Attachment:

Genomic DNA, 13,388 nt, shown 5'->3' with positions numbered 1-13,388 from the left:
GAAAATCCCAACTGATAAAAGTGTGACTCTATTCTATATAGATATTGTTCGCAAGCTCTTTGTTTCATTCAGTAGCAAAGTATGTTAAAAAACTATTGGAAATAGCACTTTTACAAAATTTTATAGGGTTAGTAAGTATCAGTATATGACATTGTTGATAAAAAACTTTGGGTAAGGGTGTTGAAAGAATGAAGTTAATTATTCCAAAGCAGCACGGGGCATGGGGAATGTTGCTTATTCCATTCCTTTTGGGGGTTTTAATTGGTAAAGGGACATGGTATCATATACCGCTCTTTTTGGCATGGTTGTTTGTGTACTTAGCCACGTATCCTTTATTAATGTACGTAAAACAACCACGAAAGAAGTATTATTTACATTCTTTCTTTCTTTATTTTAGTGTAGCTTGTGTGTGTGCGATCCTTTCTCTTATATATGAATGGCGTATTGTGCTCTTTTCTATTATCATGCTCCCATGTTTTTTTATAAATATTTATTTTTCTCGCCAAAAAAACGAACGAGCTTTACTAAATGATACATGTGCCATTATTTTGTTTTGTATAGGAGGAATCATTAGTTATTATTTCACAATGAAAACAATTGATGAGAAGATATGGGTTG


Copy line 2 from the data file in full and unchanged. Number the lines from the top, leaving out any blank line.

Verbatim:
GAAAATCCCAACTGATAAAAGTGTGACTCTATTCTATATAGATATTGTTCGCAAGCTCTTTGTTTCATTCAGTAGCAAAGTATGTTAAAAAACTATTGGAAATAGCACTTTTACAAAATTTTATAGGGTTAGTAAGTATCAGTATATGACATTGTTGATAAAAAACTTTGGGTAAGGGTGTTGAAAGAATGAAGTTAATTATTCCAAAGCAGCACGGGGCATGGGGAATGTTGCTTATTCCATTCCTTTTGGGGGTTTTAATTGGTAAAGGGACATGGTATCATATACCGCTCTTTTTGGCATGGTTGTTTGTGTACTTAGCCACGTATCCTTTATTAATGTACGTAAAACAACCACGAAAGAAGTATTATTTACATTCTTTCTTTCTTTATTTTAGTGTAGCTTGTGTGTGTGCGATCCTTTCTCTTATATATGAATGGCGTATTGTGCTCTTTTCTATTATCATGCTCCCATGTTTTTTTATAAATATTTATTTTTCTCGCCAAAAAAACGAACGAGCTTTACTAAATGATACATGTGCCATTATTTTGTTTTGTATAGGAGGAATCATTAGTTATTATTTCACAATGAAAACAATTGATGAGAAGATATGGGTTG